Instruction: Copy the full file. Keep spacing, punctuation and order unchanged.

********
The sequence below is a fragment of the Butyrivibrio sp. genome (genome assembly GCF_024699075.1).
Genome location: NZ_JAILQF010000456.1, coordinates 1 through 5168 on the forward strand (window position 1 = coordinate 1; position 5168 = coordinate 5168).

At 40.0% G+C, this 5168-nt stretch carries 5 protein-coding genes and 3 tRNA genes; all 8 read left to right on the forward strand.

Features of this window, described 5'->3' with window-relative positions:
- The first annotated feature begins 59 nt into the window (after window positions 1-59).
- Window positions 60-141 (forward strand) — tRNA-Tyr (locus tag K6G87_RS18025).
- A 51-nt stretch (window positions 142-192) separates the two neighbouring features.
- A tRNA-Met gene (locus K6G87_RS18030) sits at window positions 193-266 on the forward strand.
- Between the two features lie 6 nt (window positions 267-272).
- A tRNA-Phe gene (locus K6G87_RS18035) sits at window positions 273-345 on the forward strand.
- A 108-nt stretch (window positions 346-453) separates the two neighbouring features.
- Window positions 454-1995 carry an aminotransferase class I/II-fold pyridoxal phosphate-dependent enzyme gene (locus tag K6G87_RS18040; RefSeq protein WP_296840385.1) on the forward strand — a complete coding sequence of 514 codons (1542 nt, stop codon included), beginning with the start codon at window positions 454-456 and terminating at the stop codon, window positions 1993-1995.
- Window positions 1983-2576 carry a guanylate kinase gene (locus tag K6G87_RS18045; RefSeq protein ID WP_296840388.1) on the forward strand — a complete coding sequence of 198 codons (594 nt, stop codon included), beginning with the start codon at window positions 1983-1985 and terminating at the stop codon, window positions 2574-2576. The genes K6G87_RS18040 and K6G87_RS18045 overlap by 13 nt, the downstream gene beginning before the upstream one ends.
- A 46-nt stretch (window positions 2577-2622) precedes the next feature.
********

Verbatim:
The sequence below is a fragment of the Butyrivibrio sp. genome (genome assembly GCF_024699075.1).
Genome location: NZ_JAILQF010000456.1, coordinates 1 through 5168 on the forward strand (window position 1 = coordinate 1; position 5168 = coordinate 5168).

At 40.0% G+C, this 5168-nt stretch carries 5 protein-coding genes and 3 tRNA genes; all 8 read left to right on the forward strand.

Features of this window, described 5'->3' with window-relative positions:
- The first annotated feature begins 59 nt into the window (after window positions 1-59).
- Window positions 60-141 (forward strand) — tRNA-Tyr (locus tag K6G87_RS18025).
- A 51-nt stretch (window positions 142-192) separates the two neighbouring features.
- A tRNA-Met gene (locus K6G87_RS18030) sits at window positions 193-266 on the forward strand.
- Between the two features lie 6 nt (window positions 267-272).
- A tRNA-Phe gene (locus K6G87_RS18035) sits at window positions 273-345 on the forward strand.
- A 108-nt stretch (window positions 346-453) separates the two neighbouring features.
- Window positions 454-1995 carry an aminotransferase class I/II-fold pyridoxal phosphate-dependent enzyme gene (locus tag K6G87_RS18040; RefSeq protein WP_296840385.1) on the forward strand — a complete coding sequence of 514 codons (1542 nt, stop codon included), beginning with the start codon at window positions 454-456 and terminating at the stop codon, window positions 1993-1995.
- Window positions 1983-2576 carry a guanylate kinase gene (locus tag K6G87_RS18045; RefSeq protein ID WP_296840388.1) on the forward strand — a complete coding sequence of 198 codons (594 nt, stop codon included), beginning with the start codon at window positions 1983-1985 and terminating at the stop codon, window positions 2574-2576. The genes K6G87_RS18040 and K6G87_RS18045 overlap by 13 nt, the downstream gene beginning before the upstream one ends.
- A 46-nt stretch (window positions 2577-2622) precedes the next feature.